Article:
As the saying goes, a disaster isn’t a matter of if –— it’s a matter of when. Sure, it may sound like a clever marketing slogan, but ask any IT professional, and they will attest that this statement is as true as the sky is blue. The funny thing about disasters is they don’t discriminate. They have the potential to stall the operations of companies small and large alike. Just ask Amazon.
The collective internet shopping community was chomping at the bit to take advantage of Prime Day 2018. Amazon designed this one-day extravaganza to treat customers to a bundle of exclusive deals across the store. Unfortunately, things got off to a rocky start as the site crashed shortly after the event began due to heavy traffic. Although Prime Day was ultimately a financial success, many customers had to endure to slow loading times, shopping cart errors, and other issues while trying to navigate all the great deals.
Amazon’s Prime Day debacle is more evidence that Mother Nature’s fury isn’t the only culprit behind unplanned downtime. Whether it’s due to a security breach, hardware failure, or employee mishap, outages have many causes –— and a single incident can spell disaster for your business. The ever-looming threat of excessive downtime is plenty motivation to convince senior management to think beyond just backing up and invest in a professional disaster recovery (DR) solution. We’re here to help you make a compelling case.
Define Disaster Recovery
One of the biggest challenges in presenting your case may be schooling C-suite executives on the differences between data backup and disaster recovery. While both aim to protect your data, they are not one in the same. At the core, a backup plan entails creating copies of your data to make available should the original data sets be compromised. According to the general rule of thumb, backups offer the best protection when stored in the cloud or another secondary environment. Advances in backup software ensure that the process is effective and simple enough. However, merely having access to your data isn’t always enough to guarantee a swift and full recovery.
Disaster recovery, on the other hand, is configured for larger scale data protection initiatives. Perhaps the most significant differentiation lies in the fact that DR covers all the bases necessary to get your systems back and running. This includes creating copies of your data as well as defining recovery objectives, coordinating response efforts among staff, and testing those backups to ensure they can be recovered. Think of it like this: backup is just one of several components that round out a complete disaster recovery plan.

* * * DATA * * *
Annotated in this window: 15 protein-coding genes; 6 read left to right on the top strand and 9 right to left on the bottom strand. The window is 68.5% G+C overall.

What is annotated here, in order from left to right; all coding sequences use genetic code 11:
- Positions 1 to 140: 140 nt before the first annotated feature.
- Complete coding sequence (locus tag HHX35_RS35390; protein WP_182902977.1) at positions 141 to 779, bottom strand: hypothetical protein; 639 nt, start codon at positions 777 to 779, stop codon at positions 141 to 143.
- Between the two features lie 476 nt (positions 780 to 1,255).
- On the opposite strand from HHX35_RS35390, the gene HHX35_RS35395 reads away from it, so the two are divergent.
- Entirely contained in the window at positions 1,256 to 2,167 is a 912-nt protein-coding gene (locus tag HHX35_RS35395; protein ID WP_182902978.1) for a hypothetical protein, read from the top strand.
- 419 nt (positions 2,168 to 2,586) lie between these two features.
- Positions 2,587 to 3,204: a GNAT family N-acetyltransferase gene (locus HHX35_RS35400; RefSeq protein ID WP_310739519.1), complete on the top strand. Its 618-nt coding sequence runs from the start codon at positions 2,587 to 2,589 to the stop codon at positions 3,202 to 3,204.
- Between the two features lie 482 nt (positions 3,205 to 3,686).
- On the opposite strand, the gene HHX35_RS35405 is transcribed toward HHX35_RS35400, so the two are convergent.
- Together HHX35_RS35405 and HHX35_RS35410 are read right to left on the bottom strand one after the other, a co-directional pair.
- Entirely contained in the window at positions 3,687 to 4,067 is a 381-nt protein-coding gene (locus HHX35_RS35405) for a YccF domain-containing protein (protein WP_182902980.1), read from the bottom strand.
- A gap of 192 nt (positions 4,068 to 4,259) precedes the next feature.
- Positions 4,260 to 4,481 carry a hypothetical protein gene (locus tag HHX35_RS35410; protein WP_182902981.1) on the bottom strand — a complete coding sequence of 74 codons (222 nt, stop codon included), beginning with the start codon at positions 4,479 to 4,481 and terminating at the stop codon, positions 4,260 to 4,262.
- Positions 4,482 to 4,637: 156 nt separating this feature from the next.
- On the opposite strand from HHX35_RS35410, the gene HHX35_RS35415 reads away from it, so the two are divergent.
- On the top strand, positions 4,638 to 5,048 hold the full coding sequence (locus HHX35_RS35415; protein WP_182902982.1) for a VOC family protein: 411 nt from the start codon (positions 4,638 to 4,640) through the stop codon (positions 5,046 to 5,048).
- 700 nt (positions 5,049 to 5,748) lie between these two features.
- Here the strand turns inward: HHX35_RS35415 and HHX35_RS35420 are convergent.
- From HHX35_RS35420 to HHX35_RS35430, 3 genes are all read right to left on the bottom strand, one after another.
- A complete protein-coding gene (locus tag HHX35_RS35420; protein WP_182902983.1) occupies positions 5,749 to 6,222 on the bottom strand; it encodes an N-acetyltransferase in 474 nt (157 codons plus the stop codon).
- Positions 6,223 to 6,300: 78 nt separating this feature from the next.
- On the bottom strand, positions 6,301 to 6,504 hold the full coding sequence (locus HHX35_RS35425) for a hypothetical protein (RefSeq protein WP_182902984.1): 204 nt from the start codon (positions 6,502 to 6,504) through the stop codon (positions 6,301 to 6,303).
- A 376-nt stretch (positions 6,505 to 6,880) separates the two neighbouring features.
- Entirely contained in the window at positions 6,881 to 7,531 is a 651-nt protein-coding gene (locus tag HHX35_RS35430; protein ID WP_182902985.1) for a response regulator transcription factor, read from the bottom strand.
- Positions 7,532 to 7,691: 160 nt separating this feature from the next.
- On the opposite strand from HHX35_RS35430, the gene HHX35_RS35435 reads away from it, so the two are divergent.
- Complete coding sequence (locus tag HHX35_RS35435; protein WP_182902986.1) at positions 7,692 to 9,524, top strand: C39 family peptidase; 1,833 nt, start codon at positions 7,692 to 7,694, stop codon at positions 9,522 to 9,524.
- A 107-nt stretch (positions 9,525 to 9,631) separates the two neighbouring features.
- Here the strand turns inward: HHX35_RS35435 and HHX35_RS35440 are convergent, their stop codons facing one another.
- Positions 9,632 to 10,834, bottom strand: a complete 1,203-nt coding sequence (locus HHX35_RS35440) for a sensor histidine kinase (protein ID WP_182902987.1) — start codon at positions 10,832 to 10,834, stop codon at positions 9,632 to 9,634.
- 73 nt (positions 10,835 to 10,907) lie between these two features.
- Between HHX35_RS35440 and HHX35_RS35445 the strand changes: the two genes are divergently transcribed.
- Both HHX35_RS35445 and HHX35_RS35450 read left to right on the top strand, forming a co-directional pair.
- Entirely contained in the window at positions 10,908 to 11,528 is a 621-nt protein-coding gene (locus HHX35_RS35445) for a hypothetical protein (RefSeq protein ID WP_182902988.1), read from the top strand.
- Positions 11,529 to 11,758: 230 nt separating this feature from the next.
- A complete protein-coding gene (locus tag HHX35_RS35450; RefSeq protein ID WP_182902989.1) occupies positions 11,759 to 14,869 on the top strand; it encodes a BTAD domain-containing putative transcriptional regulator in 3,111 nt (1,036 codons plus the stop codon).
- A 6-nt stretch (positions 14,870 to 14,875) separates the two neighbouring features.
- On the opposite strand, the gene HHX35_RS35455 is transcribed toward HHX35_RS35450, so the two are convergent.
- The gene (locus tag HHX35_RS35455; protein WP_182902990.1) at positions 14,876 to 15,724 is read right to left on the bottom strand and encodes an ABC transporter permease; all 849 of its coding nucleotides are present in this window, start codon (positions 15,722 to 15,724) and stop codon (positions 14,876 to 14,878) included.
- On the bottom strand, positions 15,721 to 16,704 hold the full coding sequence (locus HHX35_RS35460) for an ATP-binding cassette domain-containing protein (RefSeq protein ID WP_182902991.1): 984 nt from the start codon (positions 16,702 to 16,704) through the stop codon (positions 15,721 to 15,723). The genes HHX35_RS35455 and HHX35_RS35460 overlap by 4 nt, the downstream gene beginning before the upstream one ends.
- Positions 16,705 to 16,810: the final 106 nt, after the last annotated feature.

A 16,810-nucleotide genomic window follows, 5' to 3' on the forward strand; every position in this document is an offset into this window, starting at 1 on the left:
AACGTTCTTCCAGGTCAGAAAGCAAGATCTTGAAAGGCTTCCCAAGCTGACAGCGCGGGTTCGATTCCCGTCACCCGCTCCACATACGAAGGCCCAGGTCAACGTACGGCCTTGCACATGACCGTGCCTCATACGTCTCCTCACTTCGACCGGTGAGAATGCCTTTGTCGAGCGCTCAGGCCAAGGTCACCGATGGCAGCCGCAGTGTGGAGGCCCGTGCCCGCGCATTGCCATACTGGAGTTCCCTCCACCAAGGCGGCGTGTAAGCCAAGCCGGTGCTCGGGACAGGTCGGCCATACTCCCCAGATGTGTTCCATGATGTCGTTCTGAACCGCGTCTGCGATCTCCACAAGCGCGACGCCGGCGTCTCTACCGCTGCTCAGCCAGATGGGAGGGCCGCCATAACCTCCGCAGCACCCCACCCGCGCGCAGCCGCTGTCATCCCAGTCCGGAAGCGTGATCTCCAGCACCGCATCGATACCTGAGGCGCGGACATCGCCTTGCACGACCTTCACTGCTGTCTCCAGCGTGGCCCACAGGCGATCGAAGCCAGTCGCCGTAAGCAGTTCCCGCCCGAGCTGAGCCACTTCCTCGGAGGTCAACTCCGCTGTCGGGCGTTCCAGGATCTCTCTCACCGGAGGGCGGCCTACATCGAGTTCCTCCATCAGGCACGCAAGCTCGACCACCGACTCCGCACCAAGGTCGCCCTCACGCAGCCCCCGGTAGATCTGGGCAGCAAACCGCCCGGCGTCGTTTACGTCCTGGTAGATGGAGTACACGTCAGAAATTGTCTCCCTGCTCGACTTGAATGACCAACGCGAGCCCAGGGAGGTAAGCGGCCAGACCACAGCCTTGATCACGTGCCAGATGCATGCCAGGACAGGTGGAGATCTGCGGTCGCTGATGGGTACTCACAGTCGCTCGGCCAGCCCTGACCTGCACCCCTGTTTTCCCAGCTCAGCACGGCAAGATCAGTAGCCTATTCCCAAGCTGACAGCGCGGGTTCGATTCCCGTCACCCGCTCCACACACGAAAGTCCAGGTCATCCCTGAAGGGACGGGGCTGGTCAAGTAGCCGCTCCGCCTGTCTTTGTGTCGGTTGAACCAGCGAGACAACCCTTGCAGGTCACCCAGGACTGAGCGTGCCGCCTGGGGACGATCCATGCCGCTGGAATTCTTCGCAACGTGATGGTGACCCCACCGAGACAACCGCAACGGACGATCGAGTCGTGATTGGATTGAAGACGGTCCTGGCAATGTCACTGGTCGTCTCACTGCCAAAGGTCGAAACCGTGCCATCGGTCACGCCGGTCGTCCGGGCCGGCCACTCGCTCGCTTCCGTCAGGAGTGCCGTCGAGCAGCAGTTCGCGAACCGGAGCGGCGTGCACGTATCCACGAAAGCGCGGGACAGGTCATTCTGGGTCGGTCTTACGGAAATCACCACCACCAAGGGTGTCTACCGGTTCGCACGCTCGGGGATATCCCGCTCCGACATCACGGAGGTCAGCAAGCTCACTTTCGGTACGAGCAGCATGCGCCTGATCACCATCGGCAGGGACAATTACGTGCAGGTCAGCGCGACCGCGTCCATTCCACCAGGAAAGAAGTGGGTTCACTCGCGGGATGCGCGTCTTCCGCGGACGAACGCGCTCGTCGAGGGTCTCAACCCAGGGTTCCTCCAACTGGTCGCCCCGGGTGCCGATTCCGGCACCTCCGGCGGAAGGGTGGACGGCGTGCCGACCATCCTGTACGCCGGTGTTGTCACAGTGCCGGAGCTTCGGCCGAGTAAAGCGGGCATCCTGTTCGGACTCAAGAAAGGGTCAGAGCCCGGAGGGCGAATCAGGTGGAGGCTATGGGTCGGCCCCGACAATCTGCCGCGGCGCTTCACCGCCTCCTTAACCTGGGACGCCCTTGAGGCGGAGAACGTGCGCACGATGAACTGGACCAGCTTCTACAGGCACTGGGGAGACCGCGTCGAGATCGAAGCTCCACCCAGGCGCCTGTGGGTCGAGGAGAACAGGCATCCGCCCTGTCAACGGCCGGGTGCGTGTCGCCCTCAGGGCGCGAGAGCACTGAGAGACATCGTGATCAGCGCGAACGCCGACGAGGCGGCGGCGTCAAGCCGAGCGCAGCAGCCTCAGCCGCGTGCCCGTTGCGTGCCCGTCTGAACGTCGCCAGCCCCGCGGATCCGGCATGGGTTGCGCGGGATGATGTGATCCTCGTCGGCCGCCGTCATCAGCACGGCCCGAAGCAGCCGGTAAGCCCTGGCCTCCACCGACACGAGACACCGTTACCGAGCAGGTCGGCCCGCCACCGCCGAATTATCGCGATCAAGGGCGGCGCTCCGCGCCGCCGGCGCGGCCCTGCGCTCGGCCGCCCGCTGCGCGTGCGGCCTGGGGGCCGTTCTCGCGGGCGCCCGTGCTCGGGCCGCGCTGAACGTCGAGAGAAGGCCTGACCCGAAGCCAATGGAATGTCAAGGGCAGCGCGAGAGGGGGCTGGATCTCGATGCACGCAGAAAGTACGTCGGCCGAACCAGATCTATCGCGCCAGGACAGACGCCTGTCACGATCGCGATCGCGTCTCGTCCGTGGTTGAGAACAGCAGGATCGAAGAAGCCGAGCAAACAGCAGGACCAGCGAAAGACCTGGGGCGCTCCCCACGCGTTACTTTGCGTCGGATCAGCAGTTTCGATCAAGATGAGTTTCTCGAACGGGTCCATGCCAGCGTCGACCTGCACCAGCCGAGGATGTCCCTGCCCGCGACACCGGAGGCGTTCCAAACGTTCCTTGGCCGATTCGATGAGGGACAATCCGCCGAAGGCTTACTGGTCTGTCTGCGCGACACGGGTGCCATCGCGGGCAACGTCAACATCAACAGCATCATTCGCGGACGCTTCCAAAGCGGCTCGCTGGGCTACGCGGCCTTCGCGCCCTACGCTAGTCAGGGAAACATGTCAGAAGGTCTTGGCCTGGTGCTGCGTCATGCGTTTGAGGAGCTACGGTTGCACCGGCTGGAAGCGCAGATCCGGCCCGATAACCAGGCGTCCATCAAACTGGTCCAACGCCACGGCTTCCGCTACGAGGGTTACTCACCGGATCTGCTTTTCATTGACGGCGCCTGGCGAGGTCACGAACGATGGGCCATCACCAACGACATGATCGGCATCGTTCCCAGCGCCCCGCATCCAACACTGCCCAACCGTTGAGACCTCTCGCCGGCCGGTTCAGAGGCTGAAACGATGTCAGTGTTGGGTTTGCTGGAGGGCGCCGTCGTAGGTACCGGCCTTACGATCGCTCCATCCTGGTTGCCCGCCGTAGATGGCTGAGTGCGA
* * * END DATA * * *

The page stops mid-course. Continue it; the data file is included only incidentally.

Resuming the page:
Underscore the Impact of Disaster
If drawing a line between backup and DR is your biggest challenge, then explaining the potential impact of disaster might be the most important. This is where you want to emphasize the financial implications. In an earlier post, Uncovering the Hidden Cost of Disaster, we provide a straightforward example on how to calculate potential losses based on staff earnings, resource availability, and loss of production. Not to be forgotten are the intangibles; reputation damage and customers who could abandon ship if an incident affects their data or quality of service. These are vital points and driving them home with clarity is critical to making your case.
Highlight the Impact of Disaster Recovery
Selling DR to the higher-ups doesn’t have to be all gloom and doom. For instance, with the right execution, it’s an investment that could increase revenue and better overall business performance. The longer you stay up and running, the more opportunities you have to flourish as an organization. On that note, flourishing calls for more than merely keeping your systems online. Staff needs a way to collaborate internally, and communicate on the customer end. Meanwhile, high-ranking executives need visibility into every aspect of the process. A comprehensive DR solution can provide these assurances and more.
If you have a particular DR solution in mind, be prepared to pitch it in your closing argument. IT managers must justify the costs in order to convince key decision makers to make additional investments in any technology. From self-service offerings to fully managed solutions, there is a wide variety of options at your disposal. It’s all about finding the right match. Do your homework so you can better understand what prospective DR providers have to offer in the way costs, features, and support. This insight goes a long way in making your case in terms head honchos can understand.
While disaster recovery is essential, business leaders rarely ever green-light new initiatives without a clear understanding of what they’re getting into. After all, every organization has a budget to honor. A concise breakdown of potential threats, costs, and benefits of a professional DR solution will make your pitch that much more effective.